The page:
The character around whom the film pivots is Min, an illegal immigrant from Burma. He speaks minimal Thai. He is not a political refugee but an economic migrant, looking for a job – and for a way to cure a stubborn skin infection. Roong, his Thai girlfriend, works in the tourist-souvenir factory but keeps taking time off to be with him. She is paying Orn, the older woman, to get the documents that will legalise Min’s position in Thailand. Orn’s husband Sirote, an office manager, has connections with the woman doctor; he has suggested trying to trick her into providing the necessary certificate while treating Min’s skin problem – a ruse that isn’t working. Meanwhile Orn has lost a child in a drowning accident, and wants Sirote to give her another. She is having an affair with Tommy, who works in Sirote’s office, but he uses condoms to avoid impregnating her. Roong senses, correctly, that Orn has sexual feelings for Min.

blissfully-yours-apichatpong-weerasethakul-3.jpgBlissfully Yours, 2002

Almost all of this emerges in the film’s first 35 minutes, before the film’s title sequence finally shows up. The credits appear over the scene in which Roong and Min drive out into the countryside for a picnic and a leisurely afternoon of al fresco sex; the rest of the film is rural. (It was shot in and around Kao Yai National Park.) In one sense, the first 35 minutes constitute a conventional pre-credits sequence, presenting the basic information needed to make sense of the film proper. But by interrupting the film for the credits, with a bouncy pop song by Nadia on the soundtrack, Joe is also setting up a characteristic dialectic between town and country – and between the ways his characters will behave in each.

In the film’s jungle scenes, both Roong and Orn reach for ‘bliss’. But their Eden is compromised – by Min’s skin disease (Joe says he had AIDS in the back of his mind while shooting), by ants, by a local thief from the Karen minority, and by the women’s own doubts and fears. Min, the priapic object of their affections, says next to nothing, but the film makes us privy to his inner life. We hear his thoughts in voice-over (first while they’re still in the car; he worries that Roong has to work overtime to meet her factory quota, and he’s guiding her to this secluded spot to help her relax), and we see in superimposition pages from his diary, featuring his childish attempts at writing in Thai and his equally childish drawings of the women. Min, we gather, is essentially an overgrown kid: solipsistic and uncommitted, but also considerate, sensual and perfectly capable of giving and receiving pleasure.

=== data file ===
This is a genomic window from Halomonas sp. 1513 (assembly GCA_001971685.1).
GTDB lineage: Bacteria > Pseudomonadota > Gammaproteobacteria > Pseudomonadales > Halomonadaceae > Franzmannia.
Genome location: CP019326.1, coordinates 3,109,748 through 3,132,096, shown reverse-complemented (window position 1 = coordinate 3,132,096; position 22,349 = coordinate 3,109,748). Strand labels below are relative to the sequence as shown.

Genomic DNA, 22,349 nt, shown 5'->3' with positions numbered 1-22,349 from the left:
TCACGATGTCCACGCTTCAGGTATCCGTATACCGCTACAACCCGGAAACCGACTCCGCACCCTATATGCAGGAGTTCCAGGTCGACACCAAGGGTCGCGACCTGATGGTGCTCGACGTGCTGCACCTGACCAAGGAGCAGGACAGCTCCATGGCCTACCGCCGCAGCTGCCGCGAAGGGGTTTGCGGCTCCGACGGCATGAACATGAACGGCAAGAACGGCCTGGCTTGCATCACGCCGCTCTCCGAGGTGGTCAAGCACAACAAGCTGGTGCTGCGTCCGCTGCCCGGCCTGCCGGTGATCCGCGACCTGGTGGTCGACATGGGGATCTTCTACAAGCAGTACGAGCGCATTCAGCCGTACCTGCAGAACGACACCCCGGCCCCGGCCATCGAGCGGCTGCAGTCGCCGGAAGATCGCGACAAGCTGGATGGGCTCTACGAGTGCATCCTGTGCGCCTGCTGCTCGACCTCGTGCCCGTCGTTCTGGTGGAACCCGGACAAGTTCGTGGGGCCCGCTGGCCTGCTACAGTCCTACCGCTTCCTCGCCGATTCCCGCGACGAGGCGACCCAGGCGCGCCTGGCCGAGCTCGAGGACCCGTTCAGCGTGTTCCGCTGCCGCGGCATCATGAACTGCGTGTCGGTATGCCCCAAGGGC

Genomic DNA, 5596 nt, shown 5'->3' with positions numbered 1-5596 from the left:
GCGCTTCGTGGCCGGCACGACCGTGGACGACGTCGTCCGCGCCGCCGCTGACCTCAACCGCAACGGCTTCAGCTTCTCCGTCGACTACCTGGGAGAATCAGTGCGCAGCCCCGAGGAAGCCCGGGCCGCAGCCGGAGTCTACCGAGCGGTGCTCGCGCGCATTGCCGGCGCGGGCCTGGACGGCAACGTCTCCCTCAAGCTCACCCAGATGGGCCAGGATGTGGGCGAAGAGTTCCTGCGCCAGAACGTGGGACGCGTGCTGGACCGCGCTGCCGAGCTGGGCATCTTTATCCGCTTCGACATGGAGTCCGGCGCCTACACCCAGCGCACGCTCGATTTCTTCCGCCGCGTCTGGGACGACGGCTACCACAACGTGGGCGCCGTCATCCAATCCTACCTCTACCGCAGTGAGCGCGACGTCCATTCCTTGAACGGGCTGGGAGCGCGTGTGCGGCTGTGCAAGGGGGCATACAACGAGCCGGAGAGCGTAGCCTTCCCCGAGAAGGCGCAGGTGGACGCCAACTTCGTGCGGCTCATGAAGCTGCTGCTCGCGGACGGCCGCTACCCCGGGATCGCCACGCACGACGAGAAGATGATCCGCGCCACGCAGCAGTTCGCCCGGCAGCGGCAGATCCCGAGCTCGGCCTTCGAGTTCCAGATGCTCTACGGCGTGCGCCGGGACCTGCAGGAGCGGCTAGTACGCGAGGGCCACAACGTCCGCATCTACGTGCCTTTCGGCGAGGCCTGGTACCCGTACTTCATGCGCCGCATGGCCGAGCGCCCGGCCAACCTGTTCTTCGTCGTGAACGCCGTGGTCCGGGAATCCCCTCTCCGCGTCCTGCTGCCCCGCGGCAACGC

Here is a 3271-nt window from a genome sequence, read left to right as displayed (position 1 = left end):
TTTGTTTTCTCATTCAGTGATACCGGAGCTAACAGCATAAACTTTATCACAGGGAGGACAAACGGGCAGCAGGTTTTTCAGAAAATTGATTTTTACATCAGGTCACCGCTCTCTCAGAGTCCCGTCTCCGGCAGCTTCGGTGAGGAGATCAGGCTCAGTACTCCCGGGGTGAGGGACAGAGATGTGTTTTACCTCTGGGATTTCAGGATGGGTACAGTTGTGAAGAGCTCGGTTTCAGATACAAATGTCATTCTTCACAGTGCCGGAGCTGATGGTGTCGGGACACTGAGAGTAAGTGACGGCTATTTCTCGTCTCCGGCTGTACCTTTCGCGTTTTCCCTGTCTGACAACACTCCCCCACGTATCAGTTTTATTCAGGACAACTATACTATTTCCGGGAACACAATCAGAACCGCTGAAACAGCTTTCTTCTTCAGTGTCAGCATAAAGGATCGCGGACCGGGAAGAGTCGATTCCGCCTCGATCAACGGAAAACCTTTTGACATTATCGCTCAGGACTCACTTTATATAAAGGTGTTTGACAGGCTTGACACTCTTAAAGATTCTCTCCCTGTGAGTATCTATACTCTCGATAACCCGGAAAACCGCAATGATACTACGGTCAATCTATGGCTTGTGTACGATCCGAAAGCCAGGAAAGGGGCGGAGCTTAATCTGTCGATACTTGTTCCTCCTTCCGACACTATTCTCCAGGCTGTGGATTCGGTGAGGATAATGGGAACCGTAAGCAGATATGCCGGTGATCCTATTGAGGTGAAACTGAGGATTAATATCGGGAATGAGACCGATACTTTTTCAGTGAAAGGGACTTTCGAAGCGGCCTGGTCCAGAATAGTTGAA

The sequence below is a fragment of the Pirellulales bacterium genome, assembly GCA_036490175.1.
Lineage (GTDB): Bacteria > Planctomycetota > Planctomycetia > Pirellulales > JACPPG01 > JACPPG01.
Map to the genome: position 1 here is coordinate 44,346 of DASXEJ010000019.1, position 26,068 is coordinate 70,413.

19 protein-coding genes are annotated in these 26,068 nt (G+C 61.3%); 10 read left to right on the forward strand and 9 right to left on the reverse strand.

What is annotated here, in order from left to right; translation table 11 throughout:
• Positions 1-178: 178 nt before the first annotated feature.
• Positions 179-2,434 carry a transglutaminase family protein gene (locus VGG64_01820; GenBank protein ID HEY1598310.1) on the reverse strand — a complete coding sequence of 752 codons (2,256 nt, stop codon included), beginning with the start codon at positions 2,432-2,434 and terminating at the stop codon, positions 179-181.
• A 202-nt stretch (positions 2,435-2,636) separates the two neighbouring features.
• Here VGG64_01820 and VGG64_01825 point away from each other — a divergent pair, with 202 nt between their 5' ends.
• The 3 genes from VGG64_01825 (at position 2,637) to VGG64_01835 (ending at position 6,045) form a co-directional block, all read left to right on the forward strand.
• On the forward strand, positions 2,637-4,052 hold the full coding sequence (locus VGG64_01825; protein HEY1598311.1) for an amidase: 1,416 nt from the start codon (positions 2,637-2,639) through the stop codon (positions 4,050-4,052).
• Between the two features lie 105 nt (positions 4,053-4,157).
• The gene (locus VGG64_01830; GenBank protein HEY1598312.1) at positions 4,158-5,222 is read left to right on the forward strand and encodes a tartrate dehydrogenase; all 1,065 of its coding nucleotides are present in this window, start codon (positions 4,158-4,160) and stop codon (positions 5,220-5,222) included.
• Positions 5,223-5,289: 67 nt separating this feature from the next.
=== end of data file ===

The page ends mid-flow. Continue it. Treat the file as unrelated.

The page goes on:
The flaws in the idyll may make us think of darker, off-screen realities. Of the Burmese military junta, for example, which has kept Burma one of the least developed and entrepreneurial economies in South-east Asia and has thus driven chancers like Min abroad to seek their fortune. Or even of Thailand’s own government under premier Thaksin Shinawatra, the richest man in the country, whose stated ambition to make Thailand as prosperous and sanitised as Singapore is implicitly challenged by every indolent, sexy image in the film. (Thaksin doesn’t say it openly, but it’s clear that he’d also like the Thai population to be clinically docile – as, of course, Singapore’s is.) For Min, Thailand is a staging-post en route to Papua-New Guinea or Australia. Roong and Orn, Sirote and Tommy display no flicker of political awareness. For them, ignorance may well be bliss.

How does all of this relate to Joe’s interest in Buddhism? Nobody in the film practices Buddhist virtues; these characters are all lost in selfish desires and prey to minor dishonesties, rivalries and resentments. But they are all motivated in their variously impure and unenlightened ways by the quest for bliss. And the film itself makes no secret of its own quest for bliss, whether it’s in real-time observation of people picking and tasting wild berries in the forest or in real-time celebration of a penis coaxed into a state of arousal. The cinematic pleasures here are not found in the story or the structure or even the performances, but in the concept and the attitude. The credit reads not “directed by” but “conceived by Apichatpong Weerasethakul”. This is obviously very far from achieving “voidness”. But it’s manifestly a step in the right direction.

Blissfully Yours is released by Second Run DVD.

Tony Rayns is one of the world’s leading film writers and the pre-eminent curator of Asian cinema internationally.